An Excerpt and an Overview
Crime and women’s fiction author Angela Makholwa was born in the East Rand and began her career of words as a journalist, reporting mostly on crime. In fact, early on in her career, she followed the case of a serial killer – eventually becoming too involved (see her 2007 debut novel, Red Ink, farther down).
Makholwa’s novels typically combine a blend of suspense and relatable life experience and are apt to be vibrant as often as they are dark. Exploring aspects of South African life from complex love lives and blessers to devastating crime and quotidian struggles, her books aim to both entertain and challenge. She’s also passionate about encouraging reading in township communities and among rural young people.
Makholwa’s newest novel, Critical But Stable, represents a thrilling return to the murder mystery and concerns the dark secrets that lie beneath perfect pictures of affluence and love. Read on for a glimpse at the first three chapters.
Critical but, Stable
Four couples – each led by a smart, formidable woman, and all belonging to a high-end social club with glitzy benefits and investment opportunities – jostle for prime position within their glamorous social circle. On the face of it, their lives have all the hallmarks of perfection: success, wealth, respectability and, of course, impeccable relationships. Behind the scenes, however, their marital bliss floats tenuously on a tide of dubious company and cutthroat rivalries.
Khula Social Club, to which these four couples belong, offers them the chance to secure lucrative short-term investments, be seen with all the right people and throw an extravagant party whenever standings need a boost. It seems like the perfect arrangement. But, really, it’s a compromised breeding ground for debt, sexual frustrations and destructive ambition. When an unidentified dead woman turns up, her eventually revealed connection to the club threatens to bring the whole membership down. In this club, few things are as they seem.
With Critical But, Stable, Makholwa cements her unusual ability to move between crime fiction and something that more specifically explores the complicated lives of young, urban black women. As have her other novels, Critical But, Stable combines down-to-earth observation with a sharp wit and a knack for thrilling twists and turns.
Red Ink (2007)
Back when she was a young journalist, Angela Makholwa found herself following the exploits of an unidentified serial rapist and murderer. As a pattern began to emerge, and more young women were killed, the perpetrator was finally caught and convicted of multiple murders. Makholwa followed the case, just as many crime reporters did. However, she was soon approached by the killer himself, who wanted somebody to write his life story. Visiting the maximum security prison in which he was kept, Makholwa collected material for the biography… until she got too close. After the killer began to send her personal and distressing letters, Makholwa terminated the project.
Some time later, she revisited the manuscript, deciding to turn it into a work of crime fiction. The result is reportedly the first SA crime thriller to feature a black female protagonist. Red Ink continues where Makholwa’s actual association with the serial killer stopped. Through the character of Lucy Khambule, Makholwa explores the dangers of getting so close to palpable evil, crafting a distinctly local, gritty and riveting thriller in the process.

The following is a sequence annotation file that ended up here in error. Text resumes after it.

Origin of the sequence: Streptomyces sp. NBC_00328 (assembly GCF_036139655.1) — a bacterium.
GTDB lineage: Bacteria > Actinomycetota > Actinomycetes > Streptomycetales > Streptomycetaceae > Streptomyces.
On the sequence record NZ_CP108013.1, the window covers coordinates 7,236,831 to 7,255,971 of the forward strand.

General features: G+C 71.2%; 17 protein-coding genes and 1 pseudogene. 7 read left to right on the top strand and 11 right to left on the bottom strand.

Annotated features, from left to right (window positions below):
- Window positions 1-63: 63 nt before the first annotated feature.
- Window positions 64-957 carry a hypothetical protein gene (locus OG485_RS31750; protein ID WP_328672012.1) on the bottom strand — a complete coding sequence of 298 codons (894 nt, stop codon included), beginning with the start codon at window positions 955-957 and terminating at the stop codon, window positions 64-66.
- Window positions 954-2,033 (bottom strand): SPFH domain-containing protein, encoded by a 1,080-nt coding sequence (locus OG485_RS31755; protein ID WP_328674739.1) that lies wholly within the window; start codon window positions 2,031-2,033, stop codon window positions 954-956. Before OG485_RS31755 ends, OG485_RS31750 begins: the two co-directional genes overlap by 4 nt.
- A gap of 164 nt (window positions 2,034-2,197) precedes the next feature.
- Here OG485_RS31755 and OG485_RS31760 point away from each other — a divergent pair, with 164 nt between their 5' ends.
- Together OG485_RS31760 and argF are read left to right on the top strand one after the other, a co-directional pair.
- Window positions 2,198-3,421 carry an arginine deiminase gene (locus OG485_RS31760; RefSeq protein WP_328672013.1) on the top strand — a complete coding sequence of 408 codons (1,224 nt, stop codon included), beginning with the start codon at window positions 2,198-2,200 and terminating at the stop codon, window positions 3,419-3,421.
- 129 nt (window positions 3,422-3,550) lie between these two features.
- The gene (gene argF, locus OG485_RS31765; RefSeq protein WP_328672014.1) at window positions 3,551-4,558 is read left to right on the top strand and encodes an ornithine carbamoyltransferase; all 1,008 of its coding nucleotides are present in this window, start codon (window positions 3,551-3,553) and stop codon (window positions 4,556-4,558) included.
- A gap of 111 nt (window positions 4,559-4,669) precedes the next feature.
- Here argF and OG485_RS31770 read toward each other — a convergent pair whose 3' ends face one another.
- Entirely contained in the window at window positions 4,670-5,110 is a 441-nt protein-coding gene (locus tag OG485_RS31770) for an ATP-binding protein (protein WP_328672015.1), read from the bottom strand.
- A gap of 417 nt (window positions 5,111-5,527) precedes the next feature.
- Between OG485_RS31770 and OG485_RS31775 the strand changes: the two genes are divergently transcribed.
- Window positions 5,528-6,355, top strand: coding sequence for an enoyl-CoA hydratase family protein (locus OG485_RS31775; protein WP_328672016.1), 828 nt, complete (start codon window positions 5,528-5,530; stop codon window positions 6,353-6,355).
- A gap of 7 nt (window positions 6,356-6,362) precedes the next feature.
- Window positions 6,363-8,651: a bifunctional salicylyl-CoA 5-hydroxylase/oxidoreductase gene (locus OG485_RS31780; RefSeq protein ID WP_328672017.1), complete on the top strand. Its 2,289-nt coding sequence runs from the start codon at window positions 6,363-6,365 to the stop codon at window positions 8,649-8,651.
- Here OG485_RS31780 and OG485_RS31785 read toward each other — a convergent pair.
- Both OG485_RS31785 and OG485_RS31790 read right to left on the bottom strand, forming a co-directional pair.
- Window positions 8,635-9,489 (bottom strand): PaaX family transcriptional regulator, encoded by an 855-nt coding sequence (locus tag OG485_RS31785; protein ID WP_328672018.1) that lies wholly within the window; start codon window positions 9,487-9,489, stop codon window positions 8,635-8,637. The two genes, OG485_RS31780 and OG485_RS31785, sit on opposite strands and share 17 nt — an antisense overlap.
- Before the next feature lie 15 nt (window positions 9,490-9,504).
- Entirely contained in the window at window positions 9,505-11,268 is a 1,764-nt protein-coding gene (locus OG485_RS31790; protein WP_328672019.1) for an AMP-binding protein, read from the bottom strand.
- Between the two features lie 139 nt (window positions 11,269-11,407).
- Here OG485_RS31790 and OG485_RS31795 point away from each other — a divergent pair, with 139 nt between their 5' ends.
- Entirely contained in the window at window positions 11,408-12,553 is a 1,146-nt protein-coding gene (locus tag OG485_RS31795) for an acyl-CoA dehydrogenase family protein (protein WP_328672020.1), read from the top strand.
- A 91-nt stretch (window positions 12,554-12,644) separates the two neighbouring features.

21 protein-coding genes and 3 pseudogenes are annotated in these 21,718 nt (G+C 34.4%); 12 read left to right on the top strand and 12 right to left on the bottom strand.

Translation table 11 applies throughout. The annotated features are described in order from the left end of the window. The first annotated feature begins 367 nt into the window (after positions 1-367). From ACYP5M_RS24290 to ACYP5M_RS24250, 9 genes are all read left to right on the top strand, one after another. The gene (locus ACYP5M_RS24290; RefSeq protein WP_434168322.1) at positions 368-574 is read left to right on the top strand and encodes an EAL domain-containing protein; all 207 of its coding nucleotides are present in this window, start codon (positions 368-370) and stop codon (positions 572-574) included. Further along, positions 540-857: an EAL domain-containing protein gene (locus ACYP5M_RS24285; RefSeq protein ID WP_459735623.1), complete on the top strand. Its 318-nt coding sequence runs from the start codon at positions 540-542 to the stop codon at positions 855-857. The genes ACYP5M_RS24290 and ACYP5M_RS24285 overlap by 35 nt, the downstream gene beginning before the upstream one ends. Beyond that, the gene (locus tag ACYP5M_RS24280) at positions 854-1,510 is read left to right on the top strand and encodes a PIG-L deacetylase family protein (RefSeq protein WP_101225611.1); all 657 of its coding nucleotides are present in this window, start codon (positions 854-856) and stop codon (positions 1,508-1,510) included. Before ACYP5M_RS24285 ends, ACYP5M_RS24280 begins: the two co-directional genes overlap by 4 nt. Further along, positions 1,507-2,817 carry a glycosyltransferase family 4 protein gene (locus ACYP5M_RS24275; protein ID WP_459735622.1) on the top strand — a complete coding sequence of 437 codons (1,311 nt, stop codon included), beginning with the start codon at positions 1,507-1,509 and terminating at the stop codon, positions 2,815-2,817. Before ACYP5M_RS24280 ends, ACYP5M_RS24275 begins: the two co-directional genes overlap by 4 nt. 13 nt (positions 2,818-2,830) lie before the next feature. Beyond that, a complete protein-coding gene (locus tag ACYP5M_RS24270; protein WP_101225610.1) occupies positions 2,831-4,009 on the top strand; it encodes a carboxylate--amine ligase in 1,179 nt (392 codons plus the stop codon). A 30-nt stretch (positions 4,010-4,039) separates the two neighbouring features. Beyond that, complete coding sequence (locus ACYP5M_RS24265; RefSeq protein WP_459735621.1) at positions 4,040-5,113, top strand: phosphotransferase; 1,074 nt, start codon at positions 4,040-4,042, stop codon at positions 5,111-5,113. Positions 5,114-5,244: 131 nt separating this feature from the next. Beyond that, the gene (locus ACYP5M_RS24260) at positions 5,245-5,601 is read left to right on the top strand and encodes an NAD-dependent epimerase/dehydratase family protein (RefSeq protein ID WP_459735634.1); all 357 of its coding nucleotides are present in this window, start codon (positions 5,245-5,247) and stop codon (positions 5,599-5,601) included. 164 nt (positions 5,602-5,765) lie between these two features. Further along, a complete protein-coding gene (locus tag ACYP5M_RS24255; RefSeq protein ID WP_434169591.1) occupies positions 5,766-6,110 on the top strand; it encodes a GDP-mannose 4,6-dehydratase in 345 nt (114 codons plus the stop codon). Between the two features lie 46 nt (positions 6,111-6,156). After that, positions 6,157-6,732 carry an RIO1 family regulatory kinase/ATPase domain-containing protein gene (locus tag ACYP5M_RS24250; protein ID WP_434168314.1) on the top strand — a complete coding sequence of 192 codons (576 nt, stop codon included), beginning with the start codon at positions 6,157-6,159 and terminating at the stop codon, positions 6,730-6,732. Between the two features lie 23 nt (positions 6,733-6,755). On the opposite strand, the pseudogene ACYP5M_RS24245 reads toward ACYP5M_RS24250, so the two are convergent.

Black Widow Society (2013)
Against the historic backdrop of newborn democracy, three prominent business women – all of them beautiful, respected and deeply capable – found the secret Black Widow Society, an organisation dedicated to liberating women from abusive relationships. This liberation often involves dispatching the husband responsible for this mistreatment.
The society successfully achieves its goals and helps many women for more than a dozen years. Employing the talents of a meticulous and unusual hired gun, the black widows increase in number and in efficacy… until feuding between the three founding members begins to destabilise the whole enterprise. And when the society is impelled to point their assassin toward a man unexpected entangled with the widows’ activities, things build to a bloody, disturbing climax.
Imaginative, novel and gleefully twisted, Black Widow Society occupies a distinctive place in SA crime fiction.
The Blessed Girl
A splendid dig at modern lifestyles and the clamour for all things beautiful and golden, The Blessed Girl is Makholwa at her most deliciously licentious, apt and tantalising.
In case you didn’t know, a blesser is an affluent man who offers support to a young woman in exchange for sex and friendship and so on. Gorgeous, street-smart and ambitious Bontle Tau knows all about blessers – she has a few to juggle already. In fact just about nothing about men surprises her: a fact that she uses to great advantage. But living a luxury life and inspiring the grasping attention of just about everybody you meet comes with some major challenges. The fabulous life sometimes doesn’t gel so well with family and friends and exes and clinics. Between the boyfriends, the deep pockets and the exotic tastes, Bontle seems to have no time for anything else… and what about love? Surely that figures into all this?